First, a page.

A sample volume of 1 L is sufficient for samples collected from productive, nutrient-enriched rivers as indicated by water color. In contrast, a larger sample volume is required for phytoplankton samples collected from unproductive, low-nutrient rivers a s indicated by water transparency. Phytoplankton samples collected in conjunction with water-chemistry sampling at basic fixed sites are taken with a depth-integrating sampler, such as a D-77; the phytoplankton sample is taken directly from the churn spl itter (Ward and Harr, 1990). Alternatively, quantitative phytoplankton samples can be collected with a water-sampling bottle (Kemmerer, Van Dorn, or another type) or with a pump (Sournia, 1978; Britton and Greeson, 1988; Clesceri and others, 1989).
Phytoplankton samples can be collected at basic fixed sites over time, similar to the approach for collecting water samples for chemical and physical determinations. Seasonal changes in the abundance and composition of phytoplankton occur on temporal scales measured in weeks or months (Reynolds, 1984). Although samples collected at 4- to 6-week intervals will generally represent seasonal patterns of algal species succession, it is desirable to sample more frequently during critical water-quality periods, such as during substantial algal blooms, seasonal taste and odor episodes, and periods when diel changes of dissolved-oxygen content may adversely affect aquatic life and other water-quality issues.
The determination of chlorophyll a and b concentrations in phytoplankton communities is a study-unit option; however, such analyses are warranted for the purposes of (1) understanding the relation between algal biomass and short-term changes in dissolved-oxygen content, pH, and alkalinity of the water, (2) use in water-quality modeling efforts, and (3) improving an understanding of the sources and loads of carbon in river systems.
If chlorophyll is not to be determined, the entire sample is preserved with buffered formalin for identification and enumeration. Information concerning the site and sampling procedures is entered onto a field data sheet (fig. 6) analogous to that used for periphyton samples. Information recorded on the sample label (fig. 3) includes total sample volume.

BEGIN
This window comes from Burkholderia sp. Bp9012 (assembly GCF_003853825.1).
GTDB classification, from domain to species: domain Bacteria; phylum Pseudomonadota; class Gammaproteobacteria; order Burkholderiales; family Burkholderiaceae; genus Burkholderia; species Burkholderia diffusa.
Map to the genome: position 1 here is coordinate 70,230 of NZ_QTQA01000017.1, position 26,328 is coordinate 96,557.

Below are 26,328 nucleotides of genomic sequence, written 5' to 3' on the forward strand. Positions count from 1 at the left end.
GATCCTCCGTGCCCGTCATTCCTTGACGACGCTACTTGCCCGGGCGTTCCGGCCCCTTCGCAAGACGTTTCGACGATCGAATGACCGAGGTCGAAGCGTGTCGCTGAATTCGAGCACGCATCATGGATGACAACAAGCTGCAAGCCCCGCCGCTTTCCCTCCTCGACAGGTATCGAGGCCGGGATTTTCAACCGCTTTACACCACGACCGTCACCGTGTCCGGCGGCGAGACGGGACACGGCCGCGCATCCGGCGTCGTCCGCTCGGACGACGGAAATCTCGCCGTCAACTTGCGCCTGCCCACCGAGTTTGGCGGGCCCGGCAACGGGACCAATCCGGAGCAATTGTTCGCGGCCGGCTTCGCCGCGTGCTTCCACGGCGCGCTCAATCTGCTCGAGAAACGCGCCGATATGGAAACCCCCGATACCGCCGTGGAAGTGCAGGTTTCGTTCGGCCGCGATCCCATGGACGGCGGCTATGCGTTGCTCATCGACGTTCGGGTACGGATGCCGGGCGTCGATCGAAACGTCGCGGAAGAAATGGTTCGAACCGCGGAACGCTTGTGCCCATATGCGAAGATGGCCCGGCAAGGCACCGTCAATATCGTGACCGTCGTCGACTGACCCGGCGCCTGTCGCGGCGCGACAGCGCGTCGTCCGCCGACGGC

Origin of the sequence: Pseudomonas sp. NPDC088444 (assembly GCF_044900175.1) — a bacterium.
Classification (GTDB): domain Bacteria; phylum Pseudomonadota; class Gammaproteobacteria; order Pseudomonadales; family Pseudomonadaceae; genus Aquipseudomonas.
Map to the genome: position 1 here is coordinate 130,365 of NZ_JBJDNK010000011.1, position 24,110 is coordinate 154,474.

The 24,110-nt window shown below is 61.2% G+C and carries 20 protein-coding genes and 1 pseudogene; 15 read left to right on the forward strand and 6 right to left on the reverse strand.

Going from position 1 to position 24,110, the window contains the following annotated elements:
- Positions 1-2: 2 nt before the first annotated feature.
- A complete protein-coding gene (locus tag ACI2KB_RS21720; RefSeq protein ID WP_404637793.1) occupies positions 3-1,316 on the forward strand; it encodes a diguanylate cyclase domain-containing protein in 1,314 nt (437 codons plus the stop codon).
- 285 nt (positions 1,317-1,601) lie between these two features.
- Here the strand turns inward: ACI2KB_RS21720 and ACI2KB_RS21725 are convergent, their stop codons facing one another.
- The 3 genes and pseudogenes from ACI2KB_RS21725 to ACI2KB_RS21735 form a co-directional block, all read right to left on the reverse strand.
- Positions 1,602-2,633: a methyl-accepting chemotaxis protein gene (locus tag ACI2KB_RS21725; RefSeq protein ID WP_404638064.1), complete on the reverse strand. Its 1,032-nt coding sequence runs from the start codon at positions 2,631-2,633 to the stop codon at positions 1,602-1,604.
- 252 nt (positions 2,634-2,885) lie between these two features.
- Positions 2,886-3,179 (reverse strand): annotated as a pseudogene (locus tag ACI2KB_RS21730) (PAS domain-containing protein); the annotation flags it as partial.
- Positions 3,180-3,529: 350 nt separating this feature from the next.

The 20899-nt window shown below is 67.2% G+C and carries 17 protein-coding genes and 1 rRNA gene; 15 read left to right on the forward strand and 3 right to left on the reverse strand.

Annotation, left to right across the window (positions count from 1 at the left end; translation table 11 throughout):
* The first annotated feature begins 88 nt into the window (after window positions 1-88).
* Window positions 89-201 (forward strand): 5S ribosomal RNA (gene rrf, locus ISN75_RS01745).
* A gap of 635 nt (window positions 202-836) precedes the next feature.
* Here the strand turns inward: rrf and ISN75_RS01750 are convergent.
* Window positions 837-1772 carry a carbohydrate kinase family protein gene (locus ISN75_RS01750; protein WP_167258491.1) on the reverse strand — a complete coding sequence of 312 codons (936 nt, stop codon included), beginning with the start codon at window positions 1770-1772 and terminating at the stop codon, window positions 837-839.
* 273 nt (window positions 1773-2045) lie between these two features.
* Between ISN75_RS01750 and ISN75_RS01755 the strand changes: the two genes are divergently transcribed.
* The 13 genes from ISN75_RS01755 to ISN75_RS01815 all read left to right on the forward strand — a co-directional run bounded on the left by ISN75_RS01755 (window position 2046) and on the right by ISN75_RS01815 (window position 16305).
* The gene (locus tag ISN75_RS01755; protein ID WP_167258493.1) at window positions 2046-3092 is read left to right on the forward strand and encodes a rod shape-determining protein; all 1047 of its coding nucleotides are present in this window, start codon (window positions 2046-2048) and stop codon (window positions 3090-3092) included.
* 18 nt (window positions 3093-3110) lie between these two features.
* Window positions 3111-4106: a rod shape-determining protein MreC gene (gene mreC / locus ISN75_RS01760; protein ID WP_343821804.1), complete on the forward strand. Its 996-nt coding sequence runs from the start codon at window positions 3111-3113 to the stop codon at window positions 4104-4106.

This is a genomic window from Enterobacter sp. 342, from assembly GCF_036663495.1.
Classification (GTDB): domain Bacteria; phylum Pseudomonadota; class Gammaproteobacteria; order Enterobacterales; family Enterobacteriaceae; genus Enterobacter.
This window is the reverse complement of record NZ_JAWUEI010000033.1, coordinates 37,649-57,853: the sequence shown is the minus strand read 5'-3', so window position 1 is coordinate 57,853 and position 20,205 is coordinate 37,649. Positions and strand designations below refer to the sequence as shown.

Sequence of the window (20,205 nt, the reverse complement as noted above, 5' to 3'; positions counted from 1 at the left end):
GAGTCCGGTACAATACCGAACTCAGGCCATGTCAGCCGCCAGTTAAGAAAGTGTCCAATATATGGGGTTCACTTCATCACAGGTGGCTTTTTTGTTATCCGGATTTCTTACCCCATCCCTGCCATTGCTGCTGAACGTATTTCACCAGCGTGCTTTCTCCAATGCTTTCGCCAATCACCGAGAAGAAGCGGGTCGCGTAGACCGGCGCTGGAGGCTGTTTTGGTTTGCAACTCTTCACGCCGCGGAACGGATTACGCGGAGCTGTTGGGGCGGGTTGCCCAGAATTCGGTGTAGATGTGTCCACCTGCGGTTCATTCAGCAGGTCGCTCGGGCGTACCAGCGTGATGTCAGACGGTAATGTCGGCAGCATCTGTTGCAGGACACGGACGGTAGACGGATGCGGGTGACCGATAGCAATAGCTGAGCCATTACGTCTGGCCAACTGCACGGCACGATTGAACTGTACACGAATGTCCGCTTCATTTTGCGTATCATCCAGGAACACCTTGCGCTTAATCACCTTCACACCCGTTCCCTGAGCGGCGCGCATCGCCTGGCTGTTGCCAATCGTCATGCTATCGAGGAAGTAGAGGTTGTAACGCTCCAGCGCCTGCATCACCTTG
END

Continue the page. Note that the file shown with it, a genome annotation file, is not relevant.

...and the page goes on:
For chlorophyll determinations, an unpreserved subsample is withdrawn from the phytoplankton sample, and the aliquot is filtered onto a glass-fiber filter, similar to the procedure described for periphyton samples. A subsample volume of 50 mL is adequate for most phytoplankton samples; however, a larger subsample may be required for samples with exceptional water clarity. Sufficient subsample volume should be filtered to ensure that adequate algal biomass is retained on the filter. Filters are wrapped in aluminum foil, placed into a sample bottle or container, and immediately placed on dry ice. The subsample volume is recorded on the sample label (fig. 3) and on the field data sheet (fig. 6), and the filters are sent to the analytical laboratory for a nalysis.
Processing methods for quantitative algal samples vary with the type of sample and the number of algal measurements required for the ecological study. Processing includes preservation and affixing an appropriate sample label. Some samples require decant ing to remove excess water. Optional samples for determinations of chlorophyll and ash-free dry mass require filtration.